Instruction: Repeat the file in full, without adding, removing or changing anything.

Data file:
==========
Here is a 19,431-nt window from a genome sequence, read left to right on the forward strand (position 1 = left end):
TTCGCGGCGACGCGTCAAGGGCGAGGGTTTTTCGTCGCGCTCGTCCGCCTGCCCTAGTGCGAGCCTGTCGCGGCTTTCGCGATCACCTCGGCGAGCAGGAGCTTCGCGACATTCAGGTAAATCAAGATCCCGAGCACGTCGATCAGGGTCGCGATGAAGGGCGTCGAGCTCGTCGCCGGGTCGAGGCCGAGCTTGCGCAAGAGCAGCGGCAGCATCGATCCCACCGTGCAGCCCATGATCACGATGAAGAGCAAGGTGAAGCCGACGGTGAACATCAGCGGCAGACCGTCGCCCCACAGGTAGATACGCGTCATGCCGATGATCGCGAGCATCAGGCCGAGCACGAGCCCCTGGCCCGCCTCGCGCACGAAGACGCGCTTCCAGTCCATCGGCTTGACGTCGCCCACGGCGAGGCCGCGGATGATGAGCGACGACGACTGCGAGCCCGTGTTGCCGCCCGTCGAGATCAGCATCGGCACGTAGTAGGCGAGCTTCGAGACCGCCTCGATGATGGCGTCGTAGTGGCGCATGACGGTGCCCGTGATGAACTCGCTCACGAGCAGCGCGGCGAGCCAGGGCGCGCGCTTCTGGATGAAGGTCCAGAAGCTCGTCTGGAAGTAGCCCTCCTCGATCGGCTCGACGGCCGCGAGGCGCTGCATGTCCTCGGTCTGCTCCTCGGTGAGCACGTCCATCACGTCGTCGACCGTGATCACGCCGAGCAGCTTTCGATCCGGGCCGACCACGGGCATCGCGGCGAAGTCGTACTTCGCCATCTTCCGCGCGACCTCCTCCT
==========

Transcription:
Here is a 19,431-nt window from a genome sequence, read left to right on the forward strand (position 1 = left end):
TTCGCGGCGACGCGTCAAGGGCGAGGGTTTTTCGTCGCGCTCGTCCGCCTGCCCTAGTGCGAGCCTGTCGCGGCTTTCGCGATCACCTCGGCGAGCAGGAGCTTCGCGACATTCAGGTAAATCAAGATCCCGAGCACGTCGATCAGGGTCGCGATGAAGGGCGTCGAGCTCGTCGCCGGGTCGAGGCCGAGCTTGCGCAAGAGCAGCGGCAGCATCGATCCCACCGTGCAGCCCATGATCACGATGAAGAGCAAGGTGAAGCCGACGGTGAACATCAGCGGCAGACCGTCGCCCCACAGGTAGATACGCGTCATGCCGATGATCGCGAGCATCAGGCCGAGCACGAGCCCCTGGCCCGCCTCGCGCACGAAGACGCGCTTCCAGTCCATCGGCTTGACGTCGCCCACGGCGAGGCCGCGGATGATGAGCGACGACGACTGCGAGCCCGTGTTGCCGCCCGTCGAGATCAGCATCGGCACGTAGTAGGCGAGCTTCGAGACCGCCTCGATGATGGCGTCGTAGTGGCGCATGACGGTGCCCGTGATGAACTCGCTCACGAGCAGCGCGGCGAGCCAGGGCGCGCGCTTCTGGATGAAGGTCCAGAAGCTCGTCTGGAAGTAGCCCTCCTCGATCGGCTCGACGGCCGCGAGGCGCTGCATGTCCTCGGTCTGCTCCTCGGTGAGCACGTCCATCACGTCGTCGACCGTGATCACGCCGAGCAGCTTTCGATCCGGGCCGACCACGGGCATCGCGGCGAAGTCGTACTTCGCCATCTTCCGCGCGACCTCCTCCT